The HVAC system consists of four high-efficiency, single-zone variable air volume (VAV) units that provide heating, cooling, and ventilation for all spaces. These gas-fired, direct expansion (DX) units serve multiple zones via VAV boxes that incorporate hot water reheat coils. The boiler plant consists of two high-efficiency, gas-fired condensing boilers serving reheat coils, panel radiators or in-floor radiant heating systems at the building’s perimeters, and snowmelt systems at the building’s main entrances.


As part of the addition, the existing main distribution switchgear was upgraded to provide power and support the addition. The new switchgear continues to supply the existing portion of the building as well as the various panels required to feed the new faculty offices, classrooms, auditorium, and event space. The existing IT infrastructure was extended to the addition via the installation of a new fiber connection. The fire alarm system was able to be reused and extended to support the addition.

Coordination between the electrical, architectural, and interior teams brought specialized lighting to study nooks, collaboration spaces, and a three-story feature wall. Designed with flexibility in mind, the event space features a multitude of power and data locations for any type of event layout, as well as multiple lighting zones for fine-tuned controls.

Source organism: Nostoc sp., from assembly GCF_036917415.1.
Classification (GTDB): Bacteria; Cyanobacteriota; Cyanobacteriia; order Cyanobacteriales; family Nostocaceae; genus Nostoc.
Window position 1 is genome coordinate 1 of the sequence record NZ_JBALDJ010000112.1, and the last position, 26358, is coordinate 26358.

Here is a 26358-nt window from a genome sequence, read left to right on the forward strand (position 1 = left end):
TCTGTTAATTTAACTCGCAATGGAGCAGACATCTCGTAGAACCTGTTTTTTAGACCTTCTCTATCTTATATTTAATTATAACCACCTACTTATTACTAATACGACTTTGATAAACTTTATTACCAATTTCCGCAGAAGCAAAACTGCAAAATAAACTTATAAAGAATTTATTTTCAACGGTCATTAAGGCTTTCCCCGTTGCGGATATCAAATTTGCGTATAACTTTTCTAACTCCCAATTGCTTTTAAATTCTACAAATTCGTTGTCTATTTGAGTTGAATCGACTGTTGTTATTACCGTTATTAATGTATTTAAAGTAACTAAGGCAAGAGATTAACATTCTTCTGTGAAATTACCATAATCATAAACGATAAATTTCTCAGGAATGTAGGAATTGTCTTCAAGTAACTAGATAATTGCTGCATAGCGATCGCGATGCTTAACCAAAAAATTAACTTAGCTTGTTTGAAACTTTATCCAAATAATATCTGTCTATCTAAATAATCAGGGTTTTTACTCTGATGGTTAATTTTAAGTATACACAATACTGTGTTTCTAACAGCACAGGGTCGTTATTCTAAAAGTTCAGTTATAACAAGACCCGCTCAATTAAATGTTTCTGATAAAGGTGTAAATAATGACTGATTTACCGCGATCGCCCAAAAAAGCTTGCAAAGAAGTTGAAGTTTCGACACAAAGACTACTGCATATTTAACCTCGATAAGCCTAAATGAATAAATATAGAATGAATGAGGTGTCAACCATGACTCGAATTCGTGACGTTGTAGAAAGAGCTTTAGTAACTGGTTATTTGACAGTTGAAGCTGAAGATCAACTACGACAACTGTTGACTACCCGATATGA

Plumbing & Fire Protection

The addition is fed by an electric water heater with master mixing valve and domestic hot water recirculation in conformance with 2020 NYS Energy Conservation Code. All plumbing fixtures are a high-efficiency type. A natural gas system provides gas to rooftop units and boilers. The fully sprinklered addition features a control valve on each floor for ease of maintenance and isolation, and a Class 1 manual standpipe system coordinated with the Town of Henrietta.


Our environmental team worked with the New York State Department of Environmental Conservation to secure a building permit that both protected the wetland adjacent to our site and enabled the project to be completed successfully.


The site grading was carefully considered to ensure that both entrances are ADA accessible. A landscaped “island” to the north of the building helps define the plaza in front of the building while maintaining room for an event tent for special occasions. All sanitary, water, electric, gas, and telecommunications/data utilities were connected to existing mains located below the pedestrian walkway immediately north of the site.

Views from the addition were carefully considered. The south side of the building overlooks the wetland and hills, the east side enjoys views of the athletic fields and courts, and the north side overlooks the buzzing Quarter Mile.
The Susan R. Holliday Center, a premier, multifunctional event venue that also serves as a learning laboratory for hospitality-related programs.
An Award-Winning Project

RIT’s Lowenthal Hall Receives 2024 CSI Rochester Award in the Out-of-the-Box Category!

In May 2024, LaBella and the Rochester Institute of Technology were honored to receive a 2024 Out-of-the-Box Design Award from CSI Rochester New York Chapter for the Max Lowenthal Hall expansion project. This award highlights projects that promote the innovative use of conventional materials or methods in new ways.